CLARKSBURG, W. Va. — An audit released Monday by the Department of Veterans Affairs revealed the wait time for new patients seeking a primary care doctor at the VA Center in Clarksburg is 54 days.
“When we looked at the numbers today, we were surprised at our wait times,” Beth Brown, Director of the Louis A. Johnson VA Medical Center said. “I’m having staff drill down to look, specifically, at the numbers of patients that are needing a visit within 14 days of a new patient.”
Overall, the audit showed more than 57,000 veterans waiting to be scheduled for care and another nearly 64,000 veterans enrolled in the VA health system in the past decade who have never received an appointment.
By Brown’s count, the number of these patients is low.
“As of [Monday] morning, we only had four patients that needed an appointment,” she said. “So we want to go back and drill down to look at the data and make sure that if we’ve got some outliers that we’re not aware of, that we can find out where those are.”
According to Brown, part of the “drill down” will consist of going deeper and more thoroughly into numbers they keep track of daily.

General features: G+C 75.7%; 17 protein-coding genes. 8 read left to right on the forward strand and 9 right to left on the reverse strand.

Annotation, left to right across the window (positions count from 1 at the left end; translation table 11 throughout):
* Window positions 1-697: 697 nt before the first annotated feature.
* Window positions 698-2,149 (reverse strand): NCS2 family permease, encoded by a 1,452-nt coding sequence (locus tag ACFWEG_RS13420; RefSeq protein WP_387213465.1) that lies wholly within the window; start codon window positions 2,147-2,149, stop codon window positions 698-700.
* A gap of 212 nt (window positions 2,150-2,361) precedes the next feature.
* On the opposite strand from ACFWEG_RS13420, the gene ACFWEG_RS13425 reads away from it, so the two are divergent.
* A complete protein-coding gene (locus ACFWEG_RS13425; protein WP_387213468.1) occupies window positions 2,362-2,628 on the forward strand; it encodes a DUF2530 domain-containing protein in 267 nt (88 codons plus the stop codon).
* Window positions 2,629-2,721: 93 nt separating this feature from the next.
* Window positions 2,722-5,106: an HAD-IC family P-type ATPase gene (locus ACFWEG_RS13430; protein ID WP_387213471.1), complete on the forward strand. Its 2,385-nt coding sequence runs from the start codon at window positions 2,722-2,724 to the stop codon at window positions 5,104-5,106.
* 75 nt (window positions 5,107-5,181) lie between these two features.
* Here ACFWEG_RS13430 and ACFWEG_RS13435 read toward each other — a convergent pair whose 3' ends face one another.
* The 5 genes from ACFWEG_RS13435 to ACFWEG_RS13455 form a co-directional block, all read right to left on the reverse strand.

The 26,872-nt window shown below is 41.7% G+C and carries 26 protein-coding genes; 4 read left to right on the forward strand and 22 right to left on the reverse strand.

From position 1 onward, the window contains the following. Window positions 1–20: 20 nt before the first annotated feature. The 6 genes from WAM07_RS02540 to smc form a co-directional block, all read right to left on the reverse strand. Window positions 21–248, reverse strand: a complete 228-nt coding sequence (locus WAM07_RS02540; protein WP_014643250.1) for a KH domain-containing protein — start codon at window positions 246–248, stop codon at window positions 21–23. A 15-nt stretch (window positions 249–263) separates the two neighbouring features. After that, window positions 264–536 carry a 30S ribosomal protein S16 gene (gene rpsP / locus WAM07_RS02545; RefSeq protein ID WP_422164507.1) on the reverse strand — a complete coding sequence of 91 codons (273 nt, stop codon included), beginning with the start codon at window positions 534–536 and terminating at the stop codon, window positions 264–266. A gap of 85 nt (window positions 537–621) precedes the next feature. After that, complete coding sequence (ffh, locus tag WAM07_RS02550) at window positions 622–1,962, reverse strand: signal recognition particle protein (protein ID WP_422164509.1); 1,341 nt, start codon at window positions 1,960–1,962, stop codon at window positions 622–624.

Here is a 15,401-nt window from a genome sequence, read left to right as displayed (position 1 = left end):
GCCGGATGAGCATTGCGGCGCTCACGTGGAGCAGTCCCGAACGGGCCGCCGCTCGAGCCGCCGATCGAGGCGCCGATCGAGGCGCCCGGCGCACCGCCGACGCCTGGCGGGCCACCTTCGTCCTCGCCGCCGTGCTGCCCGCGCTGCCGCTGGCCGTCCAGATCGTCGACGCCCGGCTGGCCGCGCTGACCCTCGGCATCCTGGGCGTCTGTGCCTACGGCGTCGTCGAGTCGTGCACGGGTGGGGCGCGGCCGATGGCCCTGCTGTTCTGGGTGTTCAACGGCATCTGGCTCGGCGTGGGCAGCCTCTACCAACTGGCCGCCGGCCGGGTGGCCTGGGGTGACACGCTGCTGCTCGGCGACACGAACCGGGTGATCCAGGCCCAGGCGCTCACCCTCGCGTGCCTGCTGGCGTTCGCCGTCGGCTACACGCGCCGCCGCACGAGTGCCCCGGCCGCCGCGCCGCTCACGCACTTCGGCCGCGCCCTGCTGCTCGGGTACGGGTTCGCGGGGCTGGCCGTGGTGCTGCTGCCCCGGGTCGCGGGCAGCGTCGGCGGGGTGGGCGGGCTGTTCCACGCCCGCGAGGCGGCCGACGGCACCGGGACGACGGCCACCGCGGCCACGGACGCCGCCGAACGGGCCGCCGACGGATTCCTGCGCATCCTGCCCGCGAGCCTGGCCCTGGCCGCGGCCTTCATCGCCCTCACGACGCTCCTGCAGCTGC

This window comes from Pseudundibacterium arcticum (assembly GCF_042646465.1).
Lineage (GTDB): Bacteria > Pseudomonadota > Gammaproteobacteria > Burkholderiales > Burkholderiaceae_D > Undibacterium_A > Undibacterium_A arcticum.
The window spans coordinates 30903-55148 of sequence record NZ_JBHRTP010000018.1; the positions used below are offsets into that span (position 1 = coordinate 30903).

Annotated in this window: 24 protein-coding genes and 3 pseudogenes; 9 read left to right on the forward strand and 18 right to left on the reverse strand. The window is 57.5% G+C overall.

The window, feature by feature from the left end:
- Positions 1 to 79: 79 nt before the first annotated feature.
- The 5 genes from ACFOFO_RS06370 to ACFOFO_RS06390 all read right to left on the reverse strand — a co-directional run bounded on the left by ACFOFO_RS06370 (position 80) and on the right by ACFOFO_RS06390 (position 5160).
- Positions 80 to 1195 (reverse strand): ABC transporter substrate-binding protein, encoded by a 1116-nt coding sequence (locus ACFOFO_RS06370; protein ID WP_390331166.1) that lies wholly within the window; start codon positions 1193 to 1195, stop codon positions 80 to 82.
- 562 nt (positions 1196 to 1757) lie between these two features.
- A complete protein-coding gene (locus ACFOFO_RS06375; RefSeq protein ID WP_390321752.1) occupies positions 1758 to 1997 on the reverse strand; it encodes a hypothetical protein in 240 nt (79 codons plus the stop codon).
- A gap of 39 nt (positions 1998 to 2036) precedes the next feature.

“We look into our numbers everyday as to the number of patients that are scheduled and in what types of clinics they’re scheduled. Then, weekly we also drill down to look at specific delays into getting an appointment.”
VA guidelines set a goal for veterans to be seen within 14 days of their desired date for an appointment, however, the audit has deemed this goal “unattainable” due to a lack of resources and increasing demand.
At this time, Brown is not sure if this goal is truly out of reach due to the reasons laid out in the findings, but does know the medical center will still strive for the previous target.
“We’re going to try to get the patients in as soon as possible,” she said. “Fourteen days is a very rigorous goal. I think that if you don’t have a goal to try to attain, then you may not have the emphasis on that.”
Other VA facilities West Virginians look to for care also were found to not be meeting the target. Martinsburg’s wait time is 47 days; Beckley’s is 39 days; Huntington’s is just under 29 days; Pittsburgh’s is just under 60 days; D.C.’s is just over 38 days.
The audit recommended additional review at numerous facilities, including four in West Virginia.
The Clarksburg and Martinsburg medical centers both were flagged for further investigation, as well as the Westover and Wood County facilities.
“I think it’s important to remember that our veterans are our number one priority and that we will do everything that we can to make sure that they receive the timely care and the quality of care that they deserve,” Brown said.
The numbers were released Monday by the Department of Veterans Affairs as part of a national audit.
A nationwide chart of the wait times found by the audit can be found here.